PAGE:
DS fiberglass is noncombustible, as determined by tests based on ASTM E136.
General work practices applicable to all work involving synthetic vitreous fibers (SVFs) such as fiberglass (rock wool and slag wool) have been established by the U. S. Occupational Safety and Health Administration (OSHA). Excerpts of the guidelines are as follows10:
1. Minimize dust generation.
■ Keep the material in its packaging as long as practicable and if possible.
■ Tools that generate the least amount of dust should be used. If power tools are to be used, they should be equipped with appropriate dust collection systems as necessary.
■ Keep work areas clean and free of scrap SVF material.
■ Do not use compressed air for cleanup unless there is no other effective method. If compressed air must be used, proper procedures and control measures must be implemented. Other workers in the immediate area must be removed or similarly protected.
■ Where repair or maintenance of equipment that is either insulated with SVF or covered with settled SVF dust is necessary, clean the equipment first with a HEPA vacuum or equivalent (where possible), or wipe the surface clean with a wet rag to remove excess dust and loose fibers. If compressed air must be used, proper procedures and control measures must be implemented. Other workers in the immediate area must be removed or similarly protected.
■ Avoid unnecessary handling of scrap materials by placing them in waste disposal containers and by keeping equipment as close to working areas as possible, which prevents release of fibers.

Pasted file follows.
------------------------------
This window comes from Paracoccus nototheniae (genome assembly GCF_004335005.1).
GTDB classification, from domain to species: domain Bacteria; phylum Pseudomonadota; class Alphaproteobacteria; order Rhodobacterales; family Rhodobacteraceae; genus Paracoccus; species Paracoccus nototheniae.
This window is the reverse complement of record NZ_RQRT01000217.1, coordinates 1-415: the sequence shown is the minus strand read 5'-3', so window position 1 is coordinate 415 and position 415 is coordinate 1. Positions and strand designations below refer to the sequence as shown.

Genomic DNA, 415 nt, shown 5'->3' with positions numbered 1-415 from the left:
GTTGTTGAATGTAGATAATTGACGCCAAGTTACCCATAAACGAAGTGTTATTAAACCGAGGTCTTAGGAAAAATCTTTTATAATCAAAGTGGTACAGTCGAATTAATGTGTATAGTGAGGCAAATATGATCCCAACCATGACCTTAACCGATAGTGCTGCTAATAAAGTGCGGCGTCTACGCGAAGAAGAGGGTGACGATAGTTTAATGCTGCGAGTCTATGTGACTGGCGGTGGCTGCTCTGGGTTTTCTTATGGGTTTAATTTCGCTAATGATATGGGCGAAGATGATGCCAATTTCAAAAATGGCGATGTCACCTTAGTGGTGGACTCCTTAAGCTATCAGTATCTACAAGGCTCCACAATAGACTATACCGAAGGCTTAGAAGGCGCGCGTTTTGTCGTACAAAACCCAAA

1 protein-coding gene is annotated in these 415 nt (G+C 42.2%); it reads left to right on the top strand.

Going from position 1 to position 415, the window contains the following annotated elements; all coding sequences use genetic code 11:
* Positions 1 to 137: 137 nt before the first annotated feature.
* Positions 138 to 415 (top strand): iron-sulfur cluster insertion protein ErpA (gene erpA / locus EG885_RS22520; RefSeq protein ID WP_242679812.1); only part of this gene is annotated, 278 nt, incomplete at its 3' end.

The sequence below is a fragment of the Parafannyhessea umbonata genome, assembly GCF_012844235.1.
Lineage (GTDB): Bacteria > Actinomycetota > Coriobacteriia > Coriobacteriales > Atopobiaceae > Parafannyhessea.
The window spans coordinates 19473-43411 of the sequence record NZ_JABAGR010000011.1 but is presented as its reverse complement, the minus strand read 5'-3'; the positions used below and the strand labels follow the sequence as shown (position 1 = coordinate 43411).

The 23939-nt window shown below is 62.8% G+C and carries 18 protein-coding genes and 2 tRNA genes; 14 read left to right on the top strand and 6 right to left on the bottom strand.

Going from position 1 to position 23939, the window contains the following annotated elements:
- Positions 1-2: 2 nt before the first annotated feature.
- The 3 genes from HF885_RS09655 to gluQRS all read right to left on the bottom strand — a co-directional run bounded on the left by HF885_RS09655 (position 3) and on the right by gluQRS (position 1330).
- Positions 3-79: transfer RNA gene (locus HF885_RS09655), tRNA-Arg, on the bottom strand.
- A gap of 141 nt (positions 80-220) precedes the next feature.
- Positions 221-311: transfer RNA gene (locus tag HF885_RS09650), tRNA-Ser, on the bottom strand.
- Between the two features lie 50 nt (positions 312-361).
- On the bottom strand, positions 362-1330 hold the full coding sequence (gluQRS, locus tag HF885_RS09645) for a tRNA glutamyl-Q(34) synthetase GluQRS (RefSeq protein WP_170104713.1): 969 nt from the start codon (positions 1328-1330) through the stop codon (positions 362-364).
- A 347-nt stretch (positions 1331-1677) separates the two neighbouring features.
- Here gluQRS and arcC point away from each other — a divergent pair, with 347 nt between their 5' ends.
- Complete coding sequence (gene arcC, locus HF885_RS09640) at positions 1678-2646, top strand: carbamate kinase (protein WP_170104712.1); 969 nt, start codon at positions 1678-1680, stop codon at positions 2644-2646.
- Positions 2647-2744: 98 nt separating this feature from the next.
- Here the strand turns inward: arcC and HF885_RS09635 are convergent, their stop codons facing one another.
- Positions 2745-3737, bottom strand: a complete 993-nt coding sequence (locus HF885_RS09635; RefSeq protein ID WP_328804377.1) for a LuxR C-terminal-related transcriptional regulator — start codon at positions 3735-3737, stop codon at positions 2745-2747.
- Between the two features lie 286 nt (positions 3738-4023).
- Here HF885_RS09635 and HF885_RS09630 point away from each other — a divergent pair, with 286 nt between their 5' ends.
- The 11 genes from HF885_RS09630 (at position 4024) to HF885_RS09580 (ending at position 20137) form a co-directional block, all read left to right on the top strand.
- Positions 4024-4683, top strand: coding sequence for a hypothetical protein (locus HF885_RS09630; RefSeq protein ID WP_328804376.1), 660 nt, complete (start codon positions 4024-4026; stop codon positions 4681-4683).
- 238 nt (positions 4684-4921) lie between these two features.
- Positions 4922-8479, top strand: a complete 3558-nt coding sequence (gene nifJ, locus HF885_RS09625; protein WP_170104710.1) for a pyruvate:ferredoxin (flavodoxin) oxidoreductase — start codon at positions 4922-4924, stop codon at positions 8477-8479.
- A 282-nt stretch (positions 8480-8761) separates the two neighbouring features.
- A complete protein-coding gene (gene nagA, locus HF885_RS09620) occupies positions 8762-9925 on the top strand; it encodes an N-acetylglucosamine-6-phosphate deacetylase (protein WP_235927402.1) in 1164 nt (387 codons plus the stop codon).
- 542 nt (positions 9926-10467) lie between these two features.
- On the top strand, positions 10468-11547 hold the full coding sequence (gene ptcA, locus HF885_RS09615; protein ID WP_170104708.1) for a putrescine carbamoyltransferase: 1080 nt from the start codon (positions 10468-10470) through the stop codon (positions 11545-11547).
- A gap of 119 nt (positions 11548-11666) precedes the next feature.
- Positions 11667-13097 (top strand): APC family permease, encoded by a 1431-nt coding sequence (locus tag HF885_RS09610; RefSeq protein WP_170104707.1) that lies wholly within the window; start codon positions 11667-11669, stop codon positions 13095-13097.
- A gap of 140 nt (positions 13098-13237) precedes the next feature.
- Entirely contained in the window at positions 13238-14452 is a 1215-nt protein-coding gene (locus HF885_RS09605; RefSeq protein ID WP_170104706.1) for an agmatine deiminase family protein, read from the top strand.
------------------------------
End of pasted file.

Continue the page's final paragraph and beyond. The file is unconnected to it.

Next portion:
■ Unless other proper procedures and control measures have been implemented, dust-collection systems should be used in manufacturing and fabrication settings where appropriate and feasible.
■ Exhausted air containing SVFs should be filtered prior to recirculation into interior workspaces.
■ If ventilation systems are used to capture SVFs, they should be checked and maintained regularly.
3. Wear appropriate clothing.
■ Loose-fitting, long-sleeved, and long-legged clothing is recommended to prevent irritation. A head cover is also recommended, especially when working with material overhead. Gloves are also recommended. Skin irritation cannot occur if there is no contact with the skin. Do not tape sleeves or pants at wrists or ankles.
■ Remove SVF dust from the work clothes before leaving work, to reduce potential for skin irritation.
4. Wear appropriate personal protective equipment.
■ To minimize upper respiratory tract irritation, measures should be taken to control the exposure. Such measures will be dictated by the work environment and may include appropriate respiratory protective equipment. See OSHAs respiratory protection standard.
■ When appropriate, eye protection should be worn whenever SVF products are being handled.
■ Personal protective equipment should be fitted properly and worn when required.
5. Removal of fibers from the skin and eyes.
■ If fibers accumulate on the skin, do not rub or scratch. Never remove fibers from the skin by blowing with compressed air.
■ If fibers are seen penetrating the skin, they may be removed by applying and then removing adhesive tape so that the fibers adhere to the tape and are pulled out of the skin.
■ SVFs may be deposited in the eye. If this should happen, do not rub the eyes. Flush them with water or eyewash solution (if available). Consult a physician if the irritation persists.
The following work also typically should be performed in order to
properly prepare the job site prior to installation:
1. Examine all surfaces and conditions to which the insulation is to be applied. Ensure that they are adequate to provide a satisfactory application of the specified materials.
2. Provide adequate protection to adjacent surfaces by means of drop cloths or polyethylene sheets.
3. Close off and seal any duct work in areas where sprayed insulation is being applied.
4. Clean off any dust, loose dirt, foreign material, etc. on surfaces to which the insulation is to be applied, which could otherwise create a false bond.